If you've never had jury duty or been to court, people say some dumb shjt in court
@Not him again, no joke, going to a court filled with black simple is the most entertaining thing ever. Phones going off. People wearing hats and baggy stuff, and crazy ass stories of baby mommas fighting and going through windows and fights. Oh man, is it hilarious. Also makes me realize segregation is not such a bad idea.
@LeuitenantObvious, well of course segregation is a bad idea. My best friend at my old workplaces was black. Doesn't mean we didn't give each other shjt for being an opposite of color. Yeah we both joked sometimes, but who cares
@LeuitenantObvious, ...are you for real?
The judge tacitly admitted, however, that suspending someone’s license is a de facto deprivation of liberty.
Let the liberty run through you...
@EatMyAss, driving is not a right, it is a privilege. Privileges have to be earned, and can be forfeited
@occasionalmutant, Better strap in, son. It’s gonna be a rough ride...
Rights are pre-existent. They are inherent in one’s being, derived from the very core of consciousness. People (either individually or as a group effort) can attempt to name them and attempt to protect them, as well as violate and molest them. But they cannot be created by anyone.
The notion that certain activities are not rights because they aren’t enumerated in any State recognized document does not negate their existence.
In this case, we are discussing the right to locomote, to move.
@EatMyAss, It is not your right to drive a vehicle of potential choas on a publicly owned road. You are allowed to be locomotive. However you are not allowed to be locomotive in a vehicle you control without proper certifications that show you understand how to use those vehicles in a safe manner on a road with other people who could be killed by your actions.
And thus why its a privilege within multiple forms of possibilities to be locomotive. And not a right for this specific form of travel. Since you are still free to be locomotive. But need to understand the safety measures in place for all to travel safely.
Rights are typically something that is viewed as guaranteed by your peers and government. Privileges are things granted when there’s significant public safety concerns involved.
Glad you want to strap in.
First, we are not talking about the right to move (or locomote (sic)). We are talking about the state granted privilege to operate a motor vehicle. There are plenty of other ways to move (walk, bike, commute by cab, bus, train, uber). And certainly no one can claim that driving is inherent in one’s being, derived from the very core if consciousness. Before the invention of automobiles, there was no awareness nor consciousness of the concept.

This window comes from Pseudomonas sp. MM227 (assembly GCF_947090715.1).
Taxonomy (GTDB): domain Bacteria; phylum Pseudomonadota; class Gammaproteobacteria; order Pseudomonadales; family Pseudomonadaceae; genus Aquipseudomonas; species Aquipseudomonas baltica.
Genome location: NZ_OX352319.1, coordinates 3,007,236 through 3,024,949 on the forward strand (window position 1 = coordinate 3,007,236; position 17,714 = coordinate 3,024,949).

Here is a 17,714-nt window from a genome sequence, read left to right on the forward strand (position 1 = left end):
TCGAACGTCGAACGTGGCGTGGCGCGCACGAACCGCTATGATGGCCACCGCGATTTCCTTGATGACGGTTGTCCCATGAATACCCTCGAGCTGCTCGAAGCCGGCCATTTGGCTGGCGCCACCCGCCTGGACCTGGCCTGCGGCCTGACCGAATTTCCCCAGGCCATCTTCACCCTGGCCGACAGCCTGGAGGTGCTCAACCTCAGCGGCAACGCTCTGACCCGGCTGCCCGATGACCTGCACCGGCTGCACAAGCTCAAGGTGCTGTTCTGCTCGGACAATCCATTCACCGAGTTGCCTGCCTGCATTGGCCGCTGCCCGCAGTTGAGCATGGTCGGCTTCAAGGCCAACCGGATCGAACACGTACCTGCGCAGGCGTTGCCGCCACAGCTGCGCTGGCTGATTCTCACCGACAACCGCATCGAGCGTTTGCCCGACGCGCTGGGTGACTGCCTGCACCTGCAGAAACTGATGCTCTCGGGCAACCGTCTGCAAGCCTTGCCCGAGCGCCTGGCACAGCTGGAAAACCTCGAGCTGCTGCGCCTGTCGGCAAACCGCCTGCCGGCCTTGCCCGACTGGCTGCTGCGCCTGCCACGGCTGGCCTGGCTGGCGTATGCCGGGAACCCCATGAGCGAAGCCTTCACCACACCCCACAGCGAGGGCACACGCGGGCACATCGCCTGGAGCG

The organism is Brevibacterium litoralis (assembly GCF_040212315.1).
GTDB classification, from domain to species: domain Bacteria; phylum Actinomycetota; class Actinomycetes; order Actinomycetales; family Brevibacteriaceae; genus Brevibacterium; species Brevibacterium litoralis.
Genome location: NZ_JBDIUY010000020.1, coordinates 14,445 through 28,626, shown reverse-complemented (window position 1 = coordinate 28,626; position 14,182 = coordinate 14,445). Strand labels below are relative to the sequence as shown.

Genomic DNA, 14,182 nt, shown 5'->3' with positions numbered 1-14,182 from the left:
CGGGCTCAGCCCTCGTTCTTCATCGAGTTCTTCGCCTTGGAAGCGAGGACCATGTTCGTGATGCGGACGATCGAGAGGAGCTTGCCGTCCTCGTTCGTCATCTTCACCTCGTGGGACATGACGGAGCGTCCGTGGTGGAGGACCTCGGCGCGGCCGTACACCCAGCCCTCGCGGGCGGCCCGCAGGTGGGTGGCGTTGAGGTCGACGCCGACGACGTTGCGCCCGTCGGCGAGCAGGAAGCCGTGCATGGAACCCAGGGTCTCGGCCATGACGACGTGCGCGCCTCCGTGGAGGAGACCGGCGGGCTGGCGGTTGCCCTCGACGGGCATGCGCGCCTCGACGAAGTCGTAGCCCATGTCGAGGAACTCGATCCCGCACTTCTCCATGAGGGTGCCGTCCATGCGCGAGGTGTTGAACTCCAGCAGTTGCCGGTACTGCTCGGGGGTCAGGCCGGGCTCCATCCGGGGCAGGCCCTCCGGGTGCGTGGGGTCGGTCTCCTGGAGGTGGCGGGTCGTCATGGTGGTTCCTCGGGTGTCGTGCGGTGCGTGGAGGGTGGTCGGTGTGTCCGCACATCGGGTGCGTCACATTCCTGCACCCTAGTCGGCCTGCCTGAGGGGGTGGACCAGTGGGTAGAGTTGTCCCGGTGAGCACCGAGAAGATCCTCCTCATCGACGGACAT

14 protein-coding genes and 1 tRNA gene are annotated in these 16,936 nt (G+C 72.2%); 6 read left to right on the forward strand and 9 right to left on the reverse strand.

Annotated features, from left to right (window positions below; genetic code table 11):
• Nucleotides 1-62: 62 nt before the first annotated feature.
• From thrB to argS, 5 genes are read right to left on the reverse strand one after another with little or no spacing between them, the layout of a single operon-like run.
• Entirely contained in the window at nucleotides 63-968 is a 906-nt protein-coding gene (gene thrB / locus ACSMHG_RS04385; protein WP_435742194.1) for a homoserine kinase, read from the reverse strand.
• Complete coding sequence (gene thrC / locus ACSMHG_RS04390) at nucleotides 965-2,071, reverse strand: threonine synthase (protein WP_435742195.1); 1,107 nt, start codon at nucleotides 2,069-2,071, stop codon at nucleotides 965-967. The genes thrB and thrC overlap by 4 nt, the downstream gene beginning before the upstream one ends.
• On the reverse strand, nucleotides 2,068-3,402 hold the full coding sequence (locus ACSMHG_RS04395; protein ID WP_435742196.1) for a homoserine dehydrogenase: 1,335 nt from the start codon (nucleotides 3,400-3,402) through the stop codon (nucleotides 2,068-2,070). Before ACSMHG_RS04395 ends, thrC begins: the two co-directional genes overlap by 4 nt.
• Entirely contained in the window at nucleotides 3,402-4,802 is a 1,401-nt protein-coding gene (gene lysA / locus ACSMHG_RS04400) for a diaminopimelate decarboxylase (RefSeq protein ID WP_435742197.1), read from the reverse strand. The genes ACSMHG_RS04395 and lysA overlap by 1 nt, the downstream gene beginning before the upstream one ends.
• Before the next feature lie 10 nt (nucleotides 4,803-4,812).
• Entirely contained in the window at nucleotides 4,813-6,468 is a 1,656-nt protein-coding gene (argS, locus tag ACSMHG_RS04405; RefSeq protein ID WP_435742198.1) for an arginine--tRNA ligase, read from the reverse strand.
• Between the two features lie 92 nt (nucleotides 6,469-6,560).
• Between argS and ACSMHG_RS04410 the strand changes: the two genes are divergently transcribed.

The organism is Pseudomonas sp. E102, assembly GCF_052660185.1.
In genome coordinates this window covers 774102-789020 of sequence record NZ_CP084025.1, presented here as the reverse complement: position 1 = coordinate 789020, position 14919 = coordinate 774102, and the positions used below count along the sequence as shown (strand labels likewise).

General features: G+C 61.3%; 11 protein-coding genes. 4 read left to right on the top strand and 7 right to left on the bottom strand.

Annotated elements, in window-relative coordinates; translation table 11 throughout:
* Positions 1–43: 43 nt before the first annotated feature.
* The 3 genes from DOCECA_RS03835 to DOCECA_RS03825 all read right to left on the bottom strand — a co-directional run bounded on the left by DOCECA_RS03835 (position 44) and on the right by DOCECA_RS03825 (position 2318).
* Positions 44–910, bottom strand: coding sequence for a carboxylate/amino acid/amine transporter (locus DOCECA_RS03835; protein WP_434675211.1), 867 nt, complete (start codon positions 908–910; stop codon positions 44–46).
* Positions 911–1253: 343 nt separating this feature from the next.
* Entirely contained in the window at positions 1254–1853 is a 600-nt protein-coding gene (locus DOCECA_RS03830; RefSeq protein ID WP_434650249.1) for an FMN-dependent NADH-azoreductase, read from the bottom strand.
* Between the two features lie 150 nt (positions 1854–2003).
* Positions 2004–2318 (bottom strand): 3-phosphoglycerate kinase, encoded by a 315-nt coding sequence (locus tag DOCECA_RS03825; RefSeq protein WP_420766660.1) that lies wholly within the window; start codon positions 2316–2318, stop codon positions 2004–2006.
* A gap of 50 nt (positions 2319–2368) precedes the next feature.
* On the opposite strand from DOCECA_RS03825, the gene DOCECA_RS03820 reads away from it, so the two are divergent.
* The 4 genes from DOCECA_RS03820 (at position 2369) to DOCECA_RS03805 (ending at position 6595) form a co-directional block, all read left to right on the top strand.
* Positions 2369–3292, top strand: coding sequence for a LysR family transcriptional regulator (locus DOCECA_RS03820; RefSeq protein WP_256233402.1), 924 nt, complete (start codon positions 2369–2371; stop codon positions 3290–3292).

From a legal perspective, in 1999, the 9th US Circuit Court ruled that there is no fundamental right to drive (Donald S Miller v California DMV). There is a fundamental right to travel, but not to drive.
Further, even when a right exists, it has limits. When one person’s right infringes on another person’s right, restrictions are often enacted. And if one person, exercising his/her right, becomes a danger to himself or others, his rights can be restricted (e.g. right to free speech, but you cannot
yell FIRE in a crowded theater: right to freedom, but you cannot assault people without provocation).
There are some inalienable rights (life, liberty), but most other rights have been defined over time, either by statute or legal ruling ( e.g. weapon ownership is not an innate right, a constitutional amendment was added to define it).
@occasionalmutant, Well, the Supreme Court’s never gotten anything wrong... (heavy, separate but equal sarcasm)
@EatMyAss, I categorically disagree with the statement that weapons ownership isn’t an intrinsic right. The implication that one conducts themselves upon the blessing of the masses is so utterly repugnant that I posit t as perhaps the most evil idea ever. That notion is the basis for every form of oppression and tyranny.
@EatMyAss, see, the ownership of weapons, in and of itself, is not an intrinsic right. However, being able to defend your rights is something that is necessary, and since those wanting to infringe on your rights often have guns, the people must necessarily have the ability to defend themselves in kind.